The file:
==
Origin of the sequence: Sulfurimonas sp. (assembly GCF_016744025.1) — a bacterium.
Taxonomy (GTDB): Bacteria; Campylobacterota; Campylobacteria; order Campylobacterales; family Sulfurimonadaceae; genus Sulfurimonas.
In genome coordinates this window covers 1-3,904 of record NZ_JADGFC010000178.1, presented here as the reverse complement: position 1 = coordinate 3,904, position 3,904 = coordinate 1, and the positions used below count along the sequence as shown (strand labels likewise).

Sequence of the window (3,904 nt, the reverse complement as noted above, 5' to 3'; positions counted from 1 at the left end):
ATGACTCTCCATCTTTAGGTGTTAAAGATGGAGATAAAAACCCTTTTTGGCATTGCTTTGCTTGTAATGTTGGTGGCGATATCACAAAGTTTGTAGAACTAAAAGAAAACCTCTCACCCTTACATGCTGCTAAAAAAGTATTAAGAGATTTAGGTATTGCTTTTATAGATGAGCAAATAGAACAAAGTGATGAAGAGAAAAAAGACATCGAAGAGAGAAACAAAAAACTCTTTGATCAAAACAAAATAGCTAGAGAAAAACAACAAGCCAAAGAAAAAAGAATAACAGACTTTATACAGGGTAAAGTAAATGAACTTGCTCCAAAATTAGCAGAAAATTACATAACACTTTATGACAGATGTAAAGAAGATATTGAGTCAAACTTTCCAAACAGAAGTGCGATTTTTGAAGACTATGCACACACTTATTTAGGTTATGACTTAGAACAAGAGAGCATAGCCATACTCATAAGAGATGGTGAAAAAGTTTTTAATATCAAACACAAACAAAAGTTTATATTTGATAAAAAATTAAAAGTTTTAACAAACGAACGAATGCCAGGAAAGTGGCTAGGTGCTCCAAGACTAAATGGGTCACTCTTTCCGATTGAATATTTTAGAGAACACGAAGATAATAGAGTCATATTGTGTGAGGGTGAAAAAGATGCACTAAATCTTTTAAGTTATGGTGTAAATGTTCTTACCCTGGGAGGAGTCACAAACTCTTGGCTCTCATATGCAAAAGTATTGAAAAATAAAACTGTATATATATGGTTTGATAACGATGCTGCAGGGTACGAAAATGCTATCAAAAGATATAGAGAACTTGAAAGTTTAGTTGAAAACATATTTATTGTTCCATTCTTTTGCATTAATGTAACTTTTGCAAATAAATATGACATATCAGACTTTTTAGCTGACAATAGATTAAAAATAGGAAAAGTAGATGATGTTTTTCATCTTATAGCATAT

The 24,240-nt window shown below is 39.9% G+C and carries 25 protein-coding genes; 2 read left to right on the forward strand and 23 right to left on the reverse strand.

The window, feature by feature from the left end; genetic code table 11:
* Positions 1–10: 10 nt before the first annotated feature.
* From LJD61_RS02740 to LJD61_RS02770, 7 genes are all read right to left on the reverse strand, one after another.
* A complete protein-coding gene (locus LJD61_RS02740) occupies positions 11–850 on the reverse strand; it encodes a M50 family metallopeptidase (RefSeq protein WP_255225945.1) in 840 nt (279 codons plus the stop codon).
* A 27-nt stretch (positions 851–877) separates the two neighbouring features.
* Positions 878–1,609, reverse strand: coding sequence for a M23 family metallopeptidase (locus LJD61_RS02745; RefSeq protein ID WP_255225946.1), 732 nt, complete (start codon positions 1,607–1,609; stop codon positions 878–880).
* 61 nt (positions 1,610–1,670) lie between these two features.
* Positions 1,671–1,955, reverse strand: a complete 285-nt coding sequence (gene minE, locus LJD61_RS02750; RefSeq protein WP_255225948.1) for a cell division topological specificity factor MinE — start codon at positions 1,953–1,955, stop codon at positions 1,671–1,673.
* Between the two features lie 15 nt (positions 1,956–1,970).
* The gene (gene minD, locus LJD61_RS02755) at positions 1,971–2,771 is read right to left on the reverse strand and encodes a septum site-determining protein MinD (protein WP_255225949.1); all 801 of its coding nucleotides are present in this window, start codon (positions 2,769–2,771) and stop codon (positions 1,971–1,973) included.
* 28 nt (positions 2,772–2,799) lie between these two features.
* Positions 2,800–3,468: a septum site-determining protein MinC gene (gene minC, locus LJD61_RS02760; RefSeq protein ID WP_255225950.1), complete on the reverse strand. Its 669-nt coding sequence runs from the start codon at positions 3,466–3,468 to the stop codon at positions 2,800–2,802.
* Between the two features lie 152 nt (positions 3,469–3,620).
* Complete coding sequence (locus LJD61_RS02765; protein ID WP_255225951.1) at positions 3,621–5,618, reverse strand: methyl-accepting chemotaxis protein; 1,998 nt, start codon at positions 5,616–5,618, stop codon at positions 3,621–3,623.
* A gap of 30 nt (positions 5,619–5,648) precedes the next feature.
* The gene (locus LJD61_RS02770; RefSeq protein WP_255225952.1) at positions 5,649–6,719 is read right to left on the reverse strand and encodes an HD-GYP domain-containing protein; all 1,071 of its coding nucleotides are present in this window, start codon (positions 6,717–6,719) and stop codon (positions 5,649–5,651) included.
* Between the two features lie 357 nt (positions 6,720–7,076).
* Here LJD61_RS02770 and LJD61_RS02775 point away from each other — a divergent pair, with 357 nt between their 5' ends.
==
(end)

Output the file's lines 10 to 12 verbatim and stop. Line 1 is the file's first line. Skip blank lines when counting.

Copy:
* A complete protein-coding gene (locus LJD61_RS02740) occupies positions 11–850 on the reverse strand; it encodes a M50 family metallopeptidase (RefSeq protein WP_255225945.1) in 840 nt (279 codons plus the stop codon).
* A 27-nt stretch (positions 851–877) separates the two neighbouring features.
* Positions 878–1,609, reverse strand: coding sequence for a M23 family metallopeptidase (locus LJD61_RS02745; RefSeq protein ID WP_255225946.1), 732 nt, complete (start codon positions 1,607–1,609; stop codon positions 878–880).